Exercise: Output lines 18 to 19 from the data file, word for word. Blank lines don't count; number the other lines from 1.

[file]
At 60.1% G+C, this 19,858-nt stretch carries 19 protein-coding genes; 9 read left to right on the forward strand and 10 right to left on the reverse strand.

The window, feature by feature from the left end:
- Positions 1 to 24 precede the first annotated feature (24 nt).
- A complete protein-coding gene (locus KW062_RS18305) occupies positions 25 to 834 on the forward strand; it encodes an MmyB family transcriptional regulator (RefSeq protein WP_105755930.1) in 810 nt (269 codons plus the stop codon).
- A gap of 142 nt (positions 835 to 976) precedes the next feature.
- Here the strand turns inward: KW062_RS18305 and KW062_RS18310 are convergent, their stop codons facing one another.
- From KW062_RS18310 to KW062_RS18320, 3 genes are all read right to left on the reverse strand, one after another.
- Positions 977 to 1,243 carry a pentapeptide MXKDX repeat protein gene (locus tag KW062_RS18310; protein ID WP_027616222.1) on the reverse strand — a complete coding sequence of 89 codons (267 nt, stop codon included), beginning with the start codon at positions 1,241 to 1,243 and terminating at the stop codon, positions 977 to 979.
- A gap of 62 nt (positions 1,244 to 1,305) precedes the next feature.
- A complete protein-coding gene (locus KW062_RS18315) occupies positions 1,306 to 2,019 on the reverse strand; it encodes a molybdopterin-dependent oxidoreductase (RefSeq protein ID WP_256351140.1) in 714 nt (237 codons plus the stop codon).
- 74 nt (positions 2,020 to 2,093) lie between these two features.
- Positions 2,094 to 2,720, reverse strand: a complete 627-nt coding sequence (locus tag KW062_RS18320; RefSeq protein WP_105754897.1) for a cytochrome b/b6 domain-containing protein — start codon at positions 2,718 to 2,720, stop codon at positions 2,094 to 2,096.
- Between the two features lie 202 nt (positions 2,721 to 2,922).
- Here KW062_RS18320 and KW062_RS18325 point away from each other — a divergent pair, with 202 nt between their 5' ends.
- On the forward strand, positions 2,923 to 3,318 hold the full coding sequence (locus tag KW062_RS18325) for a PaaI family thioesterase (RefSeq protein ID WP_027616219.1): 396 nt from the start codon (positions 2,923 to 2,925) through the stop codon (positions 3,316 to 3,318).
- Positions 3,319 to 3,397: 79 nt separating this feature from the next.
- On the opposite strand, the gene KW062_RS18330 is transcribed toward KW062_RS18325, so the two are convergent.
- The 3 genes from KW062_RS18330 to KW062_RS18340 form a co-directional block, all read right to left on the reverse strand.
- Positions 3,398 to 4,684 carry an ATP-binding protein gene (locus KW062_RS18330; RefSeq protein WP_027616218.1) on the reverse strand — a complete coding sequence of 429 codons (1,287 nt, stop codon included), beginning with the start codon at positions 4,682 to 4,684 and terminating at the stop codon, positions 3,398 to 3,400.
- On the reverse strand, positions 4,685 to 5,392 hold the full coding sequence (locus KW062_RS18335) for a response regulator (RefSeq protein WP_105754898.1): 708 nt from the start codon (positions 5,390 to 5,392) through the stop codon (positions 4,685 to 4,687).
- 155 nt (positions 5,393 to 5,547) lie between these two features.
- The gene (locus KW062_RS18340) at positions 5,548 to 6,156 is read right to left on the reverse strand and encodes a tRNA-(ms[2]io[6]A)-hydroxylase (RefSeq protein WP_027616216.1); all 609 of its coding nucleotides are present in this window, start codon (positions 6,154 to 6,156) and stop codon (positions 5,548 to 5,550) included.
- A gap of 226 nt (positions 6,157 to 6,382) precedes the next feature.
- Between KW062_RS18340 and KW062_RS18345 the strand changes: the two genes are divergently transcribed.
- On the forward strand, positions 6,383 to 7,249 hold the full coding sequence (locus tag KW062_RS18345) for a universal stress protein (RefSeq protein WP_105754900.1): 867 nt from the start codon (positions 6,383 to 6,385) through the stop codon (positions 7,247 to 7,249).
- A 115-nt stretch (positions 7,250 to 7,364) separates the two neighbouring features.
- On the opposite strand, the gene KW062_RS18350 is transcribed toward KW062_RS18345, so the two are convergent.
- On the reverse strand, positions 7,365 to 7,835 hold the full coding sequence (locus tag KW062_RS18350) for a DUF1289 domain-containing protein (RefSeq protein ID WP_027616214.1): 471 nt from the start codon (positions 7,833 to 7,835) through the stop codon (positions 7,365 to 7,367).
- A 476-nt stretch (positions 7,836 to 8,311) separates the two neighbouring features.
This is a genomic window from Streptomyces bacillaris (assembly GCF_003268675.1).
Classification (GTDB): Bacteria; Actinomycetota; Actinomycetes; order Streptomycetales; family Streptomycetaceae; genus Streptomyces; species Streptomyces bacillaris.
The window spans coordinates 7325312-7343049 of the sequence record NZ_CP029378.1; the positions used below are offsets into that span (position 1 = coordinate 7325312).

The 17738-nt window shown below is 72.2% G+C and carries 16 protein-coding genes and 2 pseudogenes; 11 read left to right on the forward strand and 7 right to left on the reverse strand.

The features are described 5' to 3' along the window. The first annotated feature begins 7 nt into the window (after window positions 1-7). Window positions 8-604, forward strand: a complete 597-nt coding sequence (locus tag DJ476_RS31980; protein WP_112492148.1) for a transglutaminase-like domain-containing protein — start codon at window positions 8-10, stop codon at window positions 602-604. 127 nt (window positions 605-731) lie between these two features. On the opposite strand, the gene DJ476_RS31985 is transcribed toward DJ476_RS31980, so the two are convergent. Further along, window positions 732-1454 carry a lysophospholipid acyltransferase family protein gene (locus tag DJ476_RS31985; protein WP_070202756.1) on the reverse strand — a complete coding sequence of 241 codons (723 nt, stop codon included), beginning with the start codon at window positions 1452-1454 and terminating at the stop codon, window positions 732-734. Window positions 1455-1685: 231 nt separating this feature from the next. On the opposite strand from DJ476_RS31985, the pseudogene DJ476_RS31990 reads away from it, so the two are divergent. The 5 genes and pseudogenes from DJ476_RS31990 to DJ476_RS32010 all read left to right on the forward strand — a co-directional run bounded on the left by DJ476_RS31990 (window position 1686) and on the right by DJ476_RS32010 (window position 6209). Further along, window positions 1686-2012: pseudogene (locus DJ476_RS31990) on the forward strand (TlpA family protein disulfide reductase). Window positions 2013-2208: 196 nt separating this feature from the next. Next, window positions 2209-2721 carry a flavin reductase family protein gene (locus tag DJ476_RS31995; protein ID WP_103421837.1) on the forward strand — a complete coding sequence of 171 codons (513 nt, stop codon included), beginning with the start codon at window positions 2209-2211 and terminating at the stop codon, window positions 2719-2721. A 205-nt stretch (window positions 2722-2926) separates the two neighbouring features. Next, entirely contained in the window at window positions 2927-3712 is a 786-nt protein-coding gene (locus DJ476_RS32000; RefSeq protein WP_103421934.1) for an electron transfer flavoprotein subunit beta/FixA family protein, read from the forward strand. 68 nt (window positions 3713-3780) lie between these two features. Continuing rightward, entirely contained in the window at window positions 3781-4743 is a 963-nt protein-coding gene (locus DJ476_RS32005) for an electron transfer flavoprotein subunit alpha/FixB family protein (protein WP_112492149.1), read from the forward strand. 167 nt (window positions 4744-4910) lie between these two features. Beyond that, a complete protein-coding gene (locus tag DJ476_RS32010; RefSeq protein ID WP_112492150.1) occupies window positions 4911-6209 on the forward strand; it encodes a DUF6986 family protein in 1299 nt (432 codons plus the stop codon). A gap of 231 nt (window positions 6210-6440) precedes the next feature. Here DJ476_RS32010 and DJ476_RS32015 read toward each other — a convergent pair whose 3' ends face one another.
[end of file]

- The 3 genes from KW062_RS18330 to KW062_RS18340 form a co-directional block, all read right to left on the reverse strand.
- Positions 3,398 to 4,684 carry an ATP-binding protein gene (locus KW062_RS18330; RefSeq protein WP_027616218.1) on the reverse strand — a complete coding sequence of 429 codons (1,287 nt, stop codon included), beginning with the start codon at positions 4,682 to 4,684 and terminating at the stop codon, positions 3,398 to 3,400.